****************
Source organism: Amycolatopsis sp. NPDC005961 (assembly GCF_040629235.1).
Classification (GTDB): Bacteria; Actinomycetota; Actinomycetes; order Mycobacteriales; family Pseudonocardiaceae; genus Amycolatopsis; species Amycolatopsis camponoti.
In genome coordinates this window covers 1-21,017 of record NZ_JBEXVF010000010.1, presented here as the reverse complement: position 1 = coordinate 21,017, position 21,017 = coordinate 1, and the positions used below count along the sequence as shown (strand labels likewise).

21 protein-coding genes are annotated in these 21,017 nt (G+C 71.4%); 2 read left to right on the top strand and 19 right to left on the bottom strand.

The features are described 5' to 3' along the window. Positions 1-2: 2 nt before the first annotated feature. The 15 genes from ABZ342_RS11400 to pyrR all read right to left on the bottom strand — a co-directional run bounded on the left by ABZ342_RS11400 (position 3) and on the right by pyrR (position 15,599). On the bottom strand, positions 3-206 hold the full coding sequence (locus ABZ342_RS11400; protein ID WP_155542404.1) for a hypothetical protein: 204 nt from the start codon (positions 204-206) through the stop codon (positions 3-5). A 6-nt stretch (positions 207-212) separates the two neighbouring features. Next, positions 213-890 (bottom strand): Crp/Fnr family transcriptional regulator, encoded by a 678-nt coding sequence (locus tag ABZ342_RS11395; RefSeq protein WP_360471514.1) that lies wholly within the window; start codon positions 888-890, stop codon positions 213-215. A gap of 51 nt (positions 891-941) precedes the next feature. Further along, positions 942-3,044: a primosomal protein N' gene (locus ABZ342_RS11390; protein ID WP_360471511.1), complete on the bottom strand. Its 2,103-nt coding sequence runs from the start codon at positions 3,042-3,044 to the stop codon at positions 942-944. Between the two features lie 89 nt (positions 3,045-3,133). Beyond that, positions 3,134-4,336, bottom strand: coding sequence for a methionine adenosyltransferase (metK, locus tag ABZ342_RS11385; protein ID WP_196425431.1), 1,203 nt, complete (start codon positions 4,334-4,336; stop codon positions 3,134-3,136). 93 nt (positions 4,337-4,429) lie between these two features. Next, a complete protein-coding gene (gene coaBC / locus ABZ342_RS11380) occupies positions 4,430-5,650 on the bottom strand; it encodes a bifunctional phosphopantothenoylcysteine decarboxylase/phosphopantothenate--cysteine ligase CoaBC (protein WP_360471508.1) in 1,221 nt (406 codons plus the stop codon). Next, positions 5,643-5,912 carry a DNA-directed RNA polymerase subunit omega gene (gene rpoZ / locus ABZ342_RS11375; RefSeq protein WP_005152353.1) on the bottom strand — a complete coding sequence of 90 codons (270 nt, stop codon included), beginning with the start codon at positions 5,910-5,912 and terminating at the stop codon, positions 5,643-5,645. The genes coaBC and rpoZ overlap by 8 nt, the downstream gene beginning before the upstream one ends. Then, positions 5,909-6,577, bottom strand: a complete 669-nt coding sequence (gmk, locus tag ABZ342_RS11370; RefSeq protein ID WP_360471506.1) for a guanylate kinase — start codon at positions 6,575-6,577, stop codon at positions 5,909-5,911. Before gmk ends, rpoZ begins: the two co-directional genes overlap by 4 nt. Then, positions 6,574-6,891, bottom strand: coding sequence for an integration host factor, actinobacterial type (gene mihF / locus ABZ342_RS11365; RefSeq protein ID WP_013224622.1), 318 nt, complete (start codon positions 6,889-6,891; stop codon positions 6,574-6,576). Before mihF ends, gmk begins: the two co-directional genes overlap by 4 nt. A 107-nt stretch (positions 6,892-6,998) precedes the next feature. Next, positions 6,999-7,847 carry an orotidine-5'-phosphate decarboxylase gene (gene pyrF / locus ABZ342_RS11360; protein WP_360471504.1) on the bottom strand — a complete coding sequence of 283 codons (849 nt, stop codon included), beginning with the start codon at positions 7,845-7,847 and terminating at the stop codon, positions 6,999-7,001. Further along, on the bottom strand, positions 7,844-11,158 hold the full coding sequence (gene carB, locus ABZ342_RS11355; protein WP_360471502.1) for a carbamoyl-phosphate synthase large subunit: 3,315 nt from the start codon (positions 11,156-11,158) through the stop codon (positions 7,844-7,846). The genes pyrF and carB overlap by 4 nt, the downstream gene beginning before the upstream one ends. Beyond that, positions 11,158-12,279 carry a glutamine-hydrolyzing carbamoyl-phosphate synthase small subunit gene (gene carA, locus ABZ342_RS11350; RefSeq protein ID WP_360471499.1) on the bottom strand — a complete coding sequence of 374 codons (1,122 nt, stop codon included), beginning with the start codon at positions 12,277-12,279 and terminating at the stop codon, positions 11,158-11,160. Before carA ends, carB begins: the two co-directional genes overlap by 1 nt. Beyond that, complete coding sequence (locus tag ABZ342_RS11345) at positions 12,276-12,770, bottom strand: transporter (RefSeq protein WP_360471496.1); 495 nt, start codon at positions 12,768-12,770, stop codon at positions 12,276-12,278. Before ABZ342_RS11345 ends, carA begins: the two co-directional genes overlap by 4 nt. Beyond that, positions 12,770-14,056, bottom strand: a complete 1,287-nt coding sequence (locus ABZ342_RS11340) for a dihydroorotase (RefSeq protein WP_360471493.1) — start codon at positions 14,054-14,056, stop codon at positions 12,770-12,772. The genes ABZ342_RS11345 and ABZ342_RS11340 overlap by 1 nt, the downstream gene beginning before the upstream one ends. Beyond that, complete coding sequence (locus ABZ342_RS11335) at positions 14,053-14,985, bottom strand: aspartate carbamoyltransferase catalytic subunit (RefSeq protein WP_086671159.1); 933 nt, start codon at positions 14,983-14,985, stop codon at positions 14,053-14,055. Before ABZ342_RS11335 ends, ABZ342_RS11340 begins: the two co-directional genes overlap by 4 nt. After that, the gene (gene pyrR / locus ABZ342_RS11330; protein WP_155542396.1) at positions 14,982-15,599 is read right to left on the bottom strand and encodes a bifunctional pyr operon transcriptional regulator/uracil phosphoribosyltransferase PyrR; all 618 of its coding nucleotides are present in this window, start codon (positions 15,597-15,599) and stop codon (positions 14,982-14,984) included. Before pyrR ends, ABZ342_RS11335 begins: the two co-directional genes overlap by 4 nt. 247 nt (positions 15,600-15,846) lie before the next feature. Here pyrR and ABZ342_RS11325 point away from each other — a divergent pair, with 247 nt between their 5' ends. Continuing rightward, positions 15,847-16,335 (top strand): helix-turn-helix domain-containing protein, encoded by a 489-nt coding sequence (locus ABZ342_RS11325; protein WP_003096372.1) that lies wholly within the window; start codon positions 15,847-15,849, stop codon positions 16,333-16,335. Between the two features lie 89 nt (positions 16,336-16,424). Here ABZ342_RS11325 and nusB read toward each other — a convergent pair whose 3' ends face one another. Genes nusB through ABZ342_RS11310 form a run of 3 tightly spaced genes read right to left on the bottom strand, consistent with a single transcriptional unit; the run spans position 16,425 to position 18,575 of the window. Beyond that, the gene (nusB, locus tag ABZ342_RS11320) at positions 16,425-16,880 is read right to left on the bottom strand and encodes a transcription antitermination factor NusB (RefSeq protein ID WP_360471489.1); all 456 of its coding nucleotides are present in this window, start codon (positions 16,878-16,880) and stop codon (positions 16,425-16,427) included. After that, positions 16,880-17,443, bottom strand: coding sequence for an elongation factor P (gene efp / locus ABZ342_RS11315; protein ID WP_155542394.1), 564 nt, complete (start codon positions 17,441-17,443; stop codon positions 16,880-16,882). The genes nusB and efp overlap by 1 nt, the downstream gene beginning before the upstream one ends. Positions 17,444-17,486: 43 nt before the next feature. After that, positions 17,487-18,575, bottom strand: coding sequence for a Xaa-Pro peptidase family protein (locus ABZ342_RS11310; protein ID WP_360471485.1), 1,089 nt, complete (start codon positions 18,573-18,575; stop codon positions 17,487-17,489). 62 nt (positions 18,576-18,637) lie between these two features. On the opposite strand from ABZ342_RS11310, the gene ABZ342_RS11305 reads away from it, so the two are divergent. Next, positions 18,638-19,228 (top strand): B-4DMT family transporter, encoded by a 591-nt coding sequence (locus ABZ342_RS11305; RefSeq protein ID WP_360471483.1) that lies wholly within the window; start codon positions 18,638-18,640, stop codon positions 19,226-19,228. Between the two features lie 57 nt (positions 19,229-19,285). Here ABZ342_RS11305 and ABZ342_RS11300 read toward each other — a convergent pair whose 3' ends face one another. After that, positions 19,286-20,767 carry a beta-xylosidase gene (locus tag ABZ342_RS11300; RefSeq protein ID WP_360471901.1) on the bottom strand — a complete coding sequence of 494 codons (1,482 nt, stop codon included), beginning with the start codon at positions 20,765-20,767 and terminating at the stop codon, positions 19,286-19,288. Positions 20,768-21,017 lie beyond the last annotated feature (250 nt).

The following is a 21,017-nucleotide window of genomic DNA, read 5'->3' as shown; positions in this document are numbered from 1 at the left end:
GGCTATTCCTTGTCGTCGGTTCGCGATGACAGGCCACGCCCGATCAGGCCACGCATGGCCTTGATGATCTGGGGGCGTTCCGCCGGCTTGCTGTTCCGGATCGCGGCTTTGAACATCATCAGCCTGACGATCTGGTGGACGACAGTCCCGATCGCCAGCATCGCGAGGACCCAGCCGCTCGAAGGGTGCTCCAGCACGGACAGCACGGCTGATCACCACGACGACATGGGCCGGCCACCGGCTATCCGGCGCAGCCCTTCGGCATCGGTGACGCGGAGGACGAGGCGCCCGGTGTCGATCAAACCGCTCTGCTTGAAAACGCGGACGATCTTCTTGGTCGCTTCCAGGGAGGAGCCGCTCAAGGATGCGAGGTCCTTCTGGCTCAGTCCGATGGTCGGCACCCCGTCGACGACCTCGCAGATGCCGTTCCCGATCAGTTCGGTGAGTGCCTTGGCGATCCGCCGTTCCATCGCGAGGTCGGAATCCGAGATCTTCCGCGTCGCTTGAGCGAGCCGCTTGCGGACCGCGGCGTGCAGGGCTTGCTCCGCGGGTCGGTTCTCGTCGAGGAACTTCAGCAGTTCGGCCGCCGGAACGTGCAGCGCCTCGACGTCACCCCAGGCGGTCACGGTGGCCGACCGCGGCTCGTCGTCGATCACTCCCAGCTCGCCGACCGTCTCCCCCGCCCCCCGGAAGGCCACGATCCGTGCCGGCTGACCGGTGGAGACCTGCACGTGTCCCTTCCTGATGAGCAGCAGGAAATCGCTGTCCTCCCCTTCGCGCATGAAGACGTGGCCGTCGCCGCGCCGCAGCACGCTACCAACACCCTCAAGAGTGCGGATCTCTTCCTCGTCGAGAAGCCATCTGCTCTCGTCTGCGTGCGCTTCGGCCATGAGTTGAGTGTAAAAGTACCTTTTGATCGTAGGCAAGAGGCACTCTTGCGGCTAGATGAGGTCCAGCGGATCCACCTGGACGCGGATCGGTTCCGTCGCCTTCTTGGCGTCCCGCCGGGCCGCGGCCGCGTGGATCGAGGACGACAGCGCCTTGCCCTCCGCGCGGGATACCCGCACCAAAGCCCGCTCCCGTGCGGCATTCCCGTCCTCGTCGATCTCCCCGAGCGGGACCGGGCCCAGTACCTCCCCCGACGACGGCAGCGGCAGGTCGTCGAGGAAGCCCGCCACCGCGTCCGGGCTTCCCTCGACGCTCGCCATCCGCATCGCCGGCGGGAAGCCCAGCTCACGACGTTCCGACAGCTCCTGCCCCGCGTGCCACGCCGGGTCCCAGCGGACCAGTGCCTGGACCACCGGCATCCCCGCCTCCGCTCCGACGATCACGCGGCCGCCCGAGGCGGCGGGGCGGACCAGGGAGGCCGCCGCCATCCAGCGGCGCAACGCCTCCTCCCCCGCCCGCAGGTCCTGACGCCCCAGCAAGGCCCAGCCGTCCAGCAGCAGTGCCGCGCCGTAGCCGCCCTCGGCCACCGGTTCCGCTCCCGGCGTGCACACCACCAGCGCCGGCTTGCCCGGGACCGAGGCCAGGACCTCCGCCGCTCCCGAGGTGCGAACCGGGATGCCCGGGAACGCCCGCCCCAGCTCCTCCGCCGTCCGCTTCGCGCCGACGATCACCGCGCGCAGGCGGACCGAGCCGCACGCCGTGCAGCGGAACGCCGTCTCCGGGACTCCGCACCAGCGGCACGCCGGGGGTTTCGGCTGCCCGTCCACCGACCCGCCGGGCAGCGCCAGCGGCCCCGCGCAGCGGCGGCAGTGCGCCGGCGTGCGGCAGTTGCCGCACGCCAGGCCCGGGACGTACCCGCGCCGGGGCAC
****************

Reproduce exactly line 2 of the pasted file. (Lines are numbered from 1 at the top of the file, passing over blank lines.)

Classification (GTDB): Bacteria; Actinomycetota; Actinomycetes; order Mycobacteriales; family Pseudonocardiaceae; genus Amycolatopsis; species Amycolatopsis camponoti.